How Third Party Voters And Non-Voters Could Shape The Election

Donald Trump and Hillary Clinton's unpopularity is causing voters to turn to alternatives.
Bloomberg via Getty Images

Hillary Clinton and Donald Trump may have enjoyed favorability bumps in the aftermath of their respective conventions, but the pair still has the highest disapproval ratings for presidential candidates since 1980. Many registered voters are consequently voting against the candidate from the opposing party rather than for their own, according to Pew Research.

Unsurprisingly, there’s been an increase in two groups that could influence the general election outcome: third-party backers and non-voters.

Disaffected voters who refuse to support either Trump or Clinton are increasingly turning to third-party alternatives. Libertarian candidate Gary Johnson is currently polling at a level of support higher than third parties in the previous four election cycles: 8.5 percent, according to the HuffPost Pollster general election average. At this point in the 2012 election, Johnson polled at only 3 percent. The most popular third party candidate in 2008 and 2004 was Green Party nominee Ralph Nader, who averaged between 3 and 4 percentage points.

When Nader ran against former candidates George W. Bush and Al Gore in 2000, he had an average of 5.14 percent of support at approximately this point in the election. Some analysts attribute Bush’s victory to the third party presence, as Nader could purportedly have cost Gore decisive votes.

Johnson currently polls about 3 percentage points higher than Nader did. This creates the potential for an even greater influence on the election outcome.

Post-convention polling is relatively volatile, but data suggests that Johnson’s presence in the race pulls slightly more votes away from Clinton than Trump. A two-way race between the Democratic and GOP presidential hopefuls puts Clinton ahead by 5.9 percentage points, according to the HuffPost Pollster general election average. Insert Johnson into the race and Clinton’s lead shrinks to 5.2 percentage points ― less than a percentage point difference.

Johnson’s impact in the general election becomes more pronounced at the state level: He’s polling at high single digits in Florida, Ohio and Pennsylvania, according to July research from Quinnipiac University. Factoring in Green Party candidate Jill Stein, the third-party candidates collectively occupy between 11 and 13 percent of the vote share in those states. And according to the University of New Hampshire Survey Center, Johnson alone polls at 10 percent in the state. Stein is at 5 percent.

Nationwide, a Washington Post-ABC News poll isolated the impact of third-party candidates on two disaffected voting blocs: Democrats who supported Sen. Bernie Sanders (I-Vt.) and Republicans who supported a non-Trump candidate for the GOP nomination. About one in five (21 percent) of pro-Sanders Democrats indicated their vote would go to a third party. Fewer non-Trump Republicans (17 percent) indicated that they would support a third party.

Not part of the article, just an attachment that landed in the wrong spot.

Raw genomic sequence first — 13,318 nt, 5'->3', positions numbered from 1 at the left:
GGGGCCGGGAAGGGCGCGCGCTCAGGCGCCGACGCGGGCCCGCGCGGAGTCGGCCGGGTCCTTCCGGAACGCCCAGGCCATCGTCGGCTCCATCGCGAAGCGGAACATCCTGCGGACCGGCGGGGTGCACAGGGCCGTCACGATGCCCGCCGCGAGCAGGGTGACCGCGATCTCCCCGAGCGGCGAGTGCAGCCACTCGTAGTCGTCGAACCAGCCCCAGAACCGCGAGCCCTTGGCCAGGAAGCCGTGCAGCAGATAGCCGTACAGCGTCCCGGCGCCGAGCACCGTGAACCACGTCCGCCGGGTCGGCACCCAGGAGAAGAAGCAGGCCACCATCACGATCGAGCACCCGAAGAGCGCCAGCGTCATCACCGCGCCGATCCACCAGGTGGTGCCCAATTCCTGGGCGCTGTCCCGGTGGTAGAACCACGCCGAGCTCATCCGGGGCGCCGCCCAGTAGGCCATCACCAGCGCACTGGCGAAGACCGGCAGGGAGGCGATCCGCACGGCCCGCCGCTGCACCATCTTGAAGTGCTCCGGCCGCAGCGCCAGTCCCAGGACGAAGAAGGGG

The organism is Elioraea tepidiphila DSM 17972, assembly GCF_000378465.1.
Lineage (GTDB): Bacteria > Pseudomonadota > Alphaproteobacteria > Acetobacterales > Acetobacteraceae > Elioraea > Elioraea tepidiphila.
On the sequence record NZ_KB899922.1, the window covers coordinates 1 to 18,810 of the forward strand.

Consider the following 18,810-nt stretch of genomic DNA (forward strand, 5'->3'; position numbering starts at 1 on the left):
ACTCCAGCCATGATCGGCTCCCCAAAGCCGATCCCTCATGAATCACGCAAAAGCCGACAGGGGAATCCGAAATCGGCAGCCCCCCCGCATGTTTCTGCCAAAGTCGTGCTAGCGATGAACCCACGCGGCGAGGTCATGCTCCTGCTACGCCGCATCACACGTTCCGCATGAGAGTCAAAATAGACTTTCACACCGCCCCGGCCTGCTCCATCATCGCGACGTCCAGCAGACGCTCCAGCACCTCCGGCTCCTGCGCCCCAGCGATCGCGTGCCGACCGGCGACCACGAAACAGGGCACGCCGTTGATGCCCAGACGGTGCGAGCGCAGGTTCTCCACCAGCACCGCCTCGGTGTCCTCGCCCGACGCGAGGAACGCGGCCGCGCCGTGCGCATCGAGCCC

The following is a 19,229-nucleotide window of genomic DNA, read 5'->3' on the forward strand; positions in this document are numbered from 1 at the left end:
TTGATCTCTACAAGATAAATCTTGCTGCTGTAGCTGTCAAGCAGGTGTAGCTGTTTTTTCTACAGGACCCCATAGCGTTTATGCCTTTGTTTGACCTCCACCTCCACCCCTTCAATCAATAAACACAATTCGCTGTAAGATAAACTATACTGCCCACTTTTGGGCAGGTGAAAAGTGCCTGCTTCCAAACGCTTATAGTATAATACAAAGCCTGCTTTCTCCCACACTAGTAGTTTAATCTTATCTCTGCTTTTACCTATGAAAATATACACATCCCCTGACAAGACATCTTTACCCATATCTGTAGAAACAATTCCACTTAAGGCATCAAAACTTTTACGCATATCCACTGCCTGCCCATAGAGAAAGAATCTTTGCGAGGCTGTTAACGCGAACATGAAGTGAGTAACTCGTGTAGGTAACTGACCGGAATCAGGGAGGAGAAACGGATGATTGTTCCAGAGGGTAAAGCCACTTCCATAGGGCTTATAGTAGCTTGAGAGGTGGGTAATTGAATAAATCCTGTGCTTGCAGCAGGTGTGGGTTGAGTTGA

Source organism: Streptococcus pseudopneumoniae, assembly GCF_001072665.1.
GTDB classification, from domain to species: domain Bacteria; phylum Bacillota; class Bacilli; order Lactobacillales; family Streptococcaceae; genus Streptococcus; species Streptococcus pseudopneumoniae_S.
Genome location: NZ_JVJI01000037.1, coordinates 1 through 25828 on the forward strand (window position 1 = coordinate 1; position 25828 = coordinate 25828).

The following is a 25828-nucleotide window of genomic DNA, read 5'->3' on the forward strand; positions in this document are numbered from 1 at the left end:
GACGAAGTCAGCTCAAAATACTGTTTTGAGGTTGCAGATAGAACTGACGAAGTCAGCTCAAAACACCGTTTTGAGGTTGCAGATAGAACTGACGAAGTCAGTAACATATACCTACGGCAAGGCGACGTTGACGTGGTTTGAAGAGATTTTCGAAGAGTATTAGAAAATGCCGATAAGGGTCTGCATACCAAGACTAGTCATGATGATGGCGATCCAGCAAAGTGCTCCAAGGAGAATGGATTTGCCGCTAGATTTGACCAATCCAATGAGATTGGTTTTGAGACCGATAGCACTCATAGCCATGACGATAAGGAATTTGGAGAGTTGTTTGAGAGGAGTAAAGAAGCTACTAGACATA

Washington Post/ABC News

Other Sanders Democrats and non-Trump Republicans might not show up to vote, as Sanders’ campaign uniquely appealed to a demographic that not only traditionally exhibits poor levels of voter turnout, but also one that Clinton typically struggles with: millennials.

Millennials, in addition to other disaffected slices of the population, may abstain from voting altogether. The average number of respondents who have checked “not voting” in all publicly available polls since March is 5.8 percent. During this timeframe over the past three election cycles, the average was much lower ― ranging between 1.52 to 3.57 percent. (The “not voting” question was not asked in 2000).

An internal quirk within a Reuters/Ipsos survey highlighted the significance of this increase late last month. It introduced a “Neither/Other” option that skewed poll results so significantly that Reuters/Ipsos removed the question and re-conducted the poll. “More recently, the ‘Neither/Other’ option appeared to lead to an underreporting of Clinton’s support,” said Cliff Young, pollster and president of Ipsos Public Affairs, which partnered with Reuters on the poll. The pollsters estimated the Clinton shortfall at 2 to 4 percentage points.

Although Reuters and Ipsos removed the question, the option to vote for “neither” candidate, in reality, exists. And the Reuters/Ipsos poll quirk indicated that voters’ natural propensity to choose this option might also unfavorably impact Clinton on the whole.

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